Bradford Bordell and Kinzua RR route question

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Re: Bradford Bordell and Kinzua RR route question

Postby thebigham » Thu Jun 18, 2009 2:35 pm

Here's an 1895 map of McKean County that shows the BB&K:

http://www.west2k.com/pastations/mckean.shtml
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Re: Bradford Bordell and Kinzua RR route question

Postby CHAUNCEY » Mon Oct 25, 2010 9:03 pm

Actually the map is not that confusing if you grew up in them parts. I traveled that Bordell rout several hundred times as a kid, 1970's, on feet that is. I can trace it from Ormsby to Bordell, but I don't remember the rout from there on. And it certainly was not a straight line as shown on the map, many large turns. My older broth first told me about the old grade when I was about six, he would tell me about the abandoned locomotives and boxcars. Of course he was pulling my leg, but it forever intrigued me about the grade. There are some very cool rock carvings along it's east side. I assume the boys that built the grade are responsible for the carvings.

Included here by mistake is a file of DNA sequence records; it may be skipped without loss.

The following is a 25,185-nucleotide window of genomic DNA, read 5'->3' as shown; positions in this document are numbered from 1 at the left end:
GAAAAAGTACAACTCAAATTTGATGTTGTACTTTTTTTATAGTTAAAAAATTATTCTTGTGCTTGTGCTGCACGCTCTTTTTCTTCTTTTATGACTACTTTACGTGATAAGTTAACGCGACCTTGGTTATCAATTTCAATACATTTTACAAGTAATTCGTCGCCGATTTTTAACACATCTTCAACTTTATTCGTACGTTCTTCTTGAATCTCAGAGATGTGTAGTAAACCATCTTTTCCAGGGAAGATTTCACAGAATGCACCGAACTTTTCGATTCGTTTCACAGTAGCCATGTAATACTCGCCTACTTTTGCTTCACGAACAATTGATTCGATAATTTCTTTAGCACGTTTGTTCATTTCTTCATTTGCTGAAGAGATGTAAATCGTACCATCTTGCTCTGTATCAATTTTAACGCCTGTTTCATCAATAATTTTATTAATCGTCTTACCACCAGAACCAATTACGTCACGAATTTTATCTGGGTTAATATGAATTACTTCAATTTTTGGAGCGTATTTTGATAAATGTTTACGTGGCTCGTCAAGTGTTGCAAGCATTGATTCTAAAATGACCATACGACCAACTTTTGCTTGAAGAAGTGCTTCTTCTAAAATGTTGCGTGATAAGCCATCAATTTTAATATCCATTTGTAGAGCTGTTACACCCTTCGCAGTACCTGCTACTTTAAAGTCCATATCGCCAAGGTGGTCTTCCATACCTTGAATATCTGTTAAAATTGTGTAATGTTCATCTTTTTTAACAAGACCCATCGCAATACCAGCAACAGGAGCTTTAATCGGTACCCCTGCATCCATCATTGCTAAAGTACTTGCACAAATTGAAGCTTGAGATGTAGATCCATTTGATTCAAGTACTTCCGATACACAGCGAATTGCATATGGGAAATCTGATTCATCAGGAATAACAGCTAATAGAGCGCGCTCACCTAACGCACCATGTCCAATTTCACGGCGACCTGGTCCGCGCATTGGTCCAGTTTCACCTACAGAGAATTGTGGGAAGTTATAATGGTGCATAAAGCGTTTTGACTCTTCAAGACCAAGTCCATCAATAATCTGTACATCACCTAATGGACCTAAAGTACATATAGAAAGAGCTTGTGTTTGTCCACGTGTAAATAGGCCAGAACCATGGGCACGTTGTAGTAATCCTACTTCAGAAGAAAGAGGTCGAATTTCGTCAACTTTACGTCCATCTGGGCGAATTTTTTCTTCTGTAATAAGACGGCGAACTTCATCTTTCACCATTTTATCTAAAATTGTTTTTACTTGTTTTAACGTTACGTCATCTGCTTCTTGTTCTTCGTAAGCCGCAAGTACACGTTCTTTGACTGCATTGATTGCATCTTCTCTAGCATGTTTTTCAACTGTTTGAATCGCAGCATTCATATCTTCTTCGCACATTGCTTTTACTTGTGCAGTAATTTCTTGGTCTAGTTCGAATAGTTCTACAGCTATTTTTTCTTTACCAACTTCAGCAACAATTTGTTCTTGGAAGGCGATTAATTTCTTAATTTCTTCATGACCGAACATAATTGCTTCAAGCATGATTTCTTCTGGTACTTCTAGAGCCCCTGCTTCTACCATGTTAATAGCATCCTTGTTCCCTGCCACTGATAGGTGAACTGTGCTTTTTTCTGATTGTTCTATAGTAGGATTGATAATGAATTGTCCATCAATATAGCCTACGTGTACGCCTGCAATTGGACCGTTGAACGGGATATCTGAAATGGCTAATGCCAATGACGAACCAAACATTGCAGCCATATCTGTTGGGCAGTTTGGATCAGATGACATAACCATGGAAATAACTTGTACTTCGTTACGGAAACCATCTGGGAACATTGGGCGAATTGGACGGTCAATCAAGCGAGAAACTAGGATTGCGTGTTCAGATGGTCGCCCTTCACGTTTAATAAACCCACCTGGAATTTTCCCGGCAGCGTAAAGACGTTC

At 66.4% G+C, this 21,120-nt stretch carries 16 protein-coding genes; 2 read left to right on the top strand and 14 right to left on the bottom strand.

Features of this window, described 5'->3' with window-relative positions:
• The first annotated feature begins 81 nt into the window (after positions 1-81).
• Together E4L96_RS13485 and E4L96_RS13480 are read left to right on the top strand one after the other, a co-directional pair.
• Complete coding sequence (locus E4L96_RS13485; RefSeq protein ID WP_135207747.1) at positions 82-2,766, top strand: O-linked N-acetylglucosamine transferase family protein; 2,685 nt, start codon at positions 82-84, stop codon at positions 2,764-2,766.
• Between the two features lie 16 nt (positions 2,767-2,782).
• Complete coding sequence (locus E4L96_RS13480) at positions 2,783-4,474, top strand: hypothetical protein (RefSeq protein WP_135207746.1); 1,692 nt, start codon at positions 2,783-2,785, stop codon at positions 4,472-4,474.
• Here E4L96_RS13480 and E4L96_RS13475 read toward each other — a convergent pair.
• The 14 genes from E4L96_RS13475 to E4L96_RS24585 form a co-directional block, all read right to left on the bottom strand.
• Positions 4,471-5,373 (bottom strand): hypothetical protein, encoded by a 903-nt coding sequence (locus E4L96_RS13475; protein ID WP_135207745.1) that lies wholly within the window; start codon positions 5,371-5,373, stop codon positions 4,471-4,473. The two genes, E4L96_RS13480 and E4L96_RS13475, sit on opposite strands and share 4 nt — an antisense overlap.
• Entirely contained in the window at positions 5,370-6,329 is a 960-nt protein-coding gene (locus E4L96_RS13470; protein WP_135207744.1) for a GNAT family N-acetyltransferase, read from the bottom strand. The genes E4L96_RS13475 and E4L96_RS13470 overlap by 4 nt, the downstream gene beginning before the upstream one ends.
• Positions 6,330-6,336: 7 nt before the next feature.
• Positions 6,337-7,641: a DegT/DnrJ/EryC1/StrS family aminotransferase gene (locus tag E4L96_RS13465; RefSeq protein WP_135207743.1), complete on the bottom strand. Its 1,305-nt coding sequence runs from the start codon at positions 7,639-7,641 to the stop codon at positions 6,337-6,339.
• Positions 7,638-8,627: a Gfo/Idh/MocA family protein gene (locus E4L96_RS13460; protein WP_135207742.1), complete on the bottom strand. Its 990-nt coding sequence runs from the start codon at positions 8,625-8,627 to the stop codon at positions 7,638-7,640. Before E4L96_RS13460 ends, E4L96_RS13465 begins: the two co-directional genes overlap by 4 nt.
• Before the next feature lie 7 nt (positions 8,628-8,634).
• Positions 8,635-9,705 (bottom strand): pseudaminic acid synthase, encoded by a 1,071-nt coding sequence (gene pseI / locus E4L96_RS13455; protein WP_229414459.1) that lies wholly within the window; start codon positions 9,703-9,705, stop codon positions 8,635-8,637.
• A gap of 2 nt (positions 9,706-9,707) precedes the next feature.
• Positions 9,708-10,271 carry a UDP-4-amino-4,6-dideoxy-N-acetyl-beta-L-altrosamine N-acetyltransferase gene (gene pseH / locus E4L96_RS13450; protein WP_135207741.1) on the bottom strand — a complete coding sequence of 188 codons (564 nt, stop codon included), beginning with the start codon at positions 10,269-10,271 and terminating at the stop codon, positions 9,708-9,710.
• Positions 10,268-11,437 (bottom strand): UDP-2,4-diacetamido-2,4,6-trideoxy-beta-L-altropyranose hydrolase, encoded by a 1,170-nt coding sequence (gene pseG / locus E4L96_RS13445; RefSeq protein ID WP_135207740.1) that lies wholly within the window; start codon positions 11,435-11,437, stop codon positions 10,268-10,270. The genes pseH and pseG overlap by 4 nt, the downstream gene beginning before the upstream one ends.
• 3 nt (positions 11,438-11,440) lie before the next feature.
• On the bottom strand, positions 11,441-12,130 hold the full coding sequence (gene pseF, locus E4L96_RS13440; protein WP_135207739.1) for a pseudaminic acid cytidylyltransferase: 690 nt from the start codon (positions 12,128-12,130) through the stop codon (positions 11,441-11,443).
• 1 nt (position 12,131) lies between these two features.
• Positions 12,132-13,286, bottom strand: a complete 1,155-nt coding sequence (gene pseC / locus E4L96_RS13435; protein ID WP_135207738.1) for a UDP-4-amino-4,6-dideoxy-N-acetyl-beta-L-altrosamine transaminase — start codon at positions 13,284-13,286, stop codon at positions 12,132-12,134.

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Re: Bradford Bordell and Kinzua RR route question

Postby thebigham » Tue Apr 12, 2011 11:50 am

I was browsing http://www.pennpilot.psu.edu/

In the 1937 aerial photos of Smethport:

You can see the BB&K bridge abutments in East Smethport where they crossed the river to get to the Pennsylvania RR interchange.

It's hard to see the row from Smethport to Ormsby. I'd love to hike this section someday.
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Re: Bradford Bordell and Kinzua RR route question

Postby thebigham » Sun May 01, 2011 12:43 pm

Some BB&K historical dates:

October 1982 - abandonment of Eldred line from Rixford to Eldred

Fall 1893 - Bradford Eldred & Cuba abandoned

Summer of 1894 - Kendall & Eldred torn up
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Re: Bradford Bordell and Kinzua RR route question

Postby Richard1 » Wed Nov 14, 2012 10:42 pm

McKean County Democrat
Thursday, June 23, 1938

The Bradford, Bordell & Kinzua - A Great Little Railroad
By Russell R. Lindsley

Old memories were stirred by the good will visit of the Smethport Conopus Club in Simpson Monday night, where at a joint meeting with leaders of the busy hilltop oil town as guests, veterans recalled the hectic history of the old Bradford, Bordell & Kinzua Railroad which in early McKean county oil excitement days enjoyed the distinction of being the greatest narrow gauge railroad system in the United States.